Would Your CMO Have a Beer With Your CTO?

Posted on by Chief Marketer Staff

Besides sharing the word “chief” in their title, CTOs and CMOs rarely have much in common. For starters, CTOs spend most of their time worrying about downtime and building infrastructure, while CMOs are lost in a sea of customer acquisition, campaign strategy and branding best practices. For years, the former kept to themselves, while marketing did its own thing. The two seldom crossed paths, that is, until marketing became more dependent on technology. Now, this unlikely pair is finding themselves at a crossroads struggling to find a way to execute successful strategies.

In the following Q&A, Dun & Bradstreet Credibility Corp.’s Aaron Stibel, senior vice president and chief technology officer, and Judy Hackett, senior vice president, chief marketing officer, discuss how a strong culture of collaboration has allowed them to overcome some of the common hurdles the two positions typically face when trying to work together—and why no one should ever underestimate the power of a ping pong break.

QUESTION: What has led to this new wave of collaboration between the CMO and CTO?

Aaron Stibel
Aaron Stibel

STIBEL: The answer is twofold. First, it’s simply a matter of maturation. Twenty years ago, there was a divide between the CTO and, well, everyone. While executives understood they could reap efficiencies from technology, most didn’t “get it.” Today, it’s a different story as most business leaders understand technology—dare I say it—better than CTOs did 20 years ago. So, today’s CMO is more technically savvy than ever before. The second reason is the shift to digital. While traditional advertising isn’t dead, there’s a dramatic shift toward digital (for example, search engine marketing), which demands a technical CMO.

CMO
Judy Hackett

HACKETT: Marketers have evolved tremendously; they’re no longer one-dimensional. When I started in marketing, it was all about the brand, whereas, today, it’s all about the delivery of profitable growth. And Aaron is right; now that marketing has gone digital, CMOs are dependent on technology to help model, manage, track and report the effectiveness of marketing and sales programs. I wouldn’t make it without our data team’s and CTO’s support. Whether it’s to grow revenue, optimize a funnel or reduce churn, the CMO and CTO have to be aligned.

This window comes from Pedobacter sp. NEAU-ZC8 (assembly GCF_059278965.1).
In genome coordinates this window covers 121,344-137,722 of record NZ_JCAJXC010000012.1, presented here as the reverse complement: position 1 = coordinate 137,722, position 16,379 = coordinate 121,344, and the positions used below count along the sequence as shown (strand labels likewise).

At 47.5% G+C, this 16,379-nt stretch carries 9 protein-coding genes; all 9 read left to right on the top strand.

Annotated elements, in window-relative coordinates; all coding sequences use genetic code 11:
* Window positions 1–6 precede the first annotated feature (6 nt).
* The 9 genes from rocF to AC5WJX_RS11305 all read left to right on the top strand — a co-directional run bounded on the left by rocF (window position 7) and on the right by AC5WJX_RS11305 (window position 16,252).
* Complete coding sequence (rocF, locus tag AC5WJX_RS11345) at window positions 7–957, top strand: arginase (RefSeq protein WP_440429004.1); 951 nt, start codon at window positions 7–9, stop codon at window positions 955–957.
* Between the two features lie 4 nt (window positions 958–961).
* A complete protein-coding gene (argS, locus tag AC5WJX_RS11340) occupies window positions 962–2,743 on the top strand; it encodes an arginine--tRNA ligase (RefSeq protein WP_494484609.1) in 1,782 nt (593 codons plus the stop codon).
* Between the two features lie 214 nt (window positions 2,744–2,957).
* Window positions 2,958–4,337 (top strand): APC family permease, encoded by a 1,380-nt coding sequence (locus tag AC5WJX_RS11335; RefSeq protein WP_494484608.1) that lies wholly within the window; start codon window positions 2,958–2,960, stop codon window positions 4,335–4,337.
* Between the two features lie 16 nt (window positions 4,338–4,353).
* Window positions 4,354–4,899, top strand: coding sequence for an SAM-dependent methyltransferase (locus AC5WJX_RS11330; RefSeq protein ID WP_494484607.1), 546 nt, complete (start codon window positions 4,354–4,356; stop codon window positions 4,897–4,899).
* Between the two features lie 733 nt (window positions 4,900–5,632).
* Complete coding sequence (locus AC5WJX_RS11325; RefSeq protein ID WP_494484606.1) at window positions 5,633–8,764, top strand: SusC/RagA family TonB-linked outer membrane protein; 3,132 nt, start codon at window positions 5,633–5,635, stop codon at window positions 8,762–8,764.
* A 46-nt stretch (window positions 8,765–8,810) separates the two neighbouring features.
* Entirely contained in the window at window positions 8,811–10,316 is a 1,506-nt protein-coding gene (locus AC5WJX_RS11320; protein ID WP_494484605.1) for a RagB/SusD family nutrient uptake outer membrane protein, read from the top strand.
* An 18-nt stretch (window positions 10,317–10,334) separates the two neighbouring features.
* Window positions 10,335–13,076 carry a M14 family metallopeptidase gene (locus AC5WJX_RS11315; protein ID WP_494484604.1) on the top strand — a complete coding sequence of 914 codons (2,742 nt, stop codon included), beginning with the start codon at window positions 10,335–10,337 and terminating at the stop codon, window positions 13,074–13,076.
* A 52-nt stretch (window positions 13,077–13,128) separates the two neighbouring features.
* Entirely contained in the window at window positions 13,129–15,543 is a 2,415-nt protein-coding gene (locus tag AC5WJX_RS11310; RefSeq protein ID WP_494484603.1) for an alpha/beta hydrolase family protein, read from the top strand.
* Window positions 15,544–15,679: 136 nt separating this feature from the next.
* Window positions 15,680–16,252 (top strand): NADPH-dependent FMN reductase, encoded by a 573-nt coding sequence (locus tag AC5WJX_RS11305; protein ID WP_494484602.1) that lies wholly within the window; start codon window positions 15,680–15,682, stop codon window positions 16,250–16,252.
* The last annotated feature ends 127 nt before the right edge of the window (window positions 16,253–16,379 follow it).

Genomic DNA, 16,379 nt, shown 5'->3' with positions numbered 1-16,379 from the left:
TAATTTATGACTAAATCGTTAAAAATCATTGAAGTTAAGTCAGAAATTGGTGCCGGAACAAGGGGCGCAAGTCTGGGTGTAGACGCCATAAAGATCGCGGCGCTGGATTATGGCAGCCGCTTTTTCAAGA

Q: A recent Accenture study found that only one in 10 marketing and technology executives feel that collaboration is at the right level. Why do you think technology and marketing are so disconnected?
HACKETT: I think it comes down to whether there is a mutual respect for what each individual brings to the table. I’ve worked with CTOs in the past that don’t understand what marketing does and frankly don’t want to. They want to get their piece done, turn it over and move on to the next project. CMOs aren’t innocent either. They have been known to bypass the CTO completely and pull in technologies without any consideration for technology standards. I think that, first and foremost, there needs to be a level of respect. For example, Aaron is a conceptual thinker and problem solver so when brainstorming on new products, he will sometimes chime in on how to position the product, which some marketers might see as overstepping his boundaries. But, he always prefaces his statements with “I’m not a marketer but….” I respect that—and more than respect his ideas, I value them.

STIBEL: I’m lucky to have absolutely no clue how to answer this question, as our collaboration here is very good. I can speculate as to why marketing and technology are so disconnected. More often than not, it’s an “us versus them” problem. I agree with Judy that trust and respect are important. Those 90% of marketing and technology executives who feel their teams need better collaboration are wrong. You don’t need better communication between your teams; executives need to understand you are the same team.

I often say that technology and marketing is one department here. Our teams work closely together, even sharing physical space for projects. When projects succeed, we celebrate together and, more importantly, when they fail, we move on together. In our five years, I can’t think of a single finger-pointing event between technology and marketing.

Q: Both CMOs and CTOs are often reluctant to take charge fearing that they will overstep their boundaries. How can trust be built?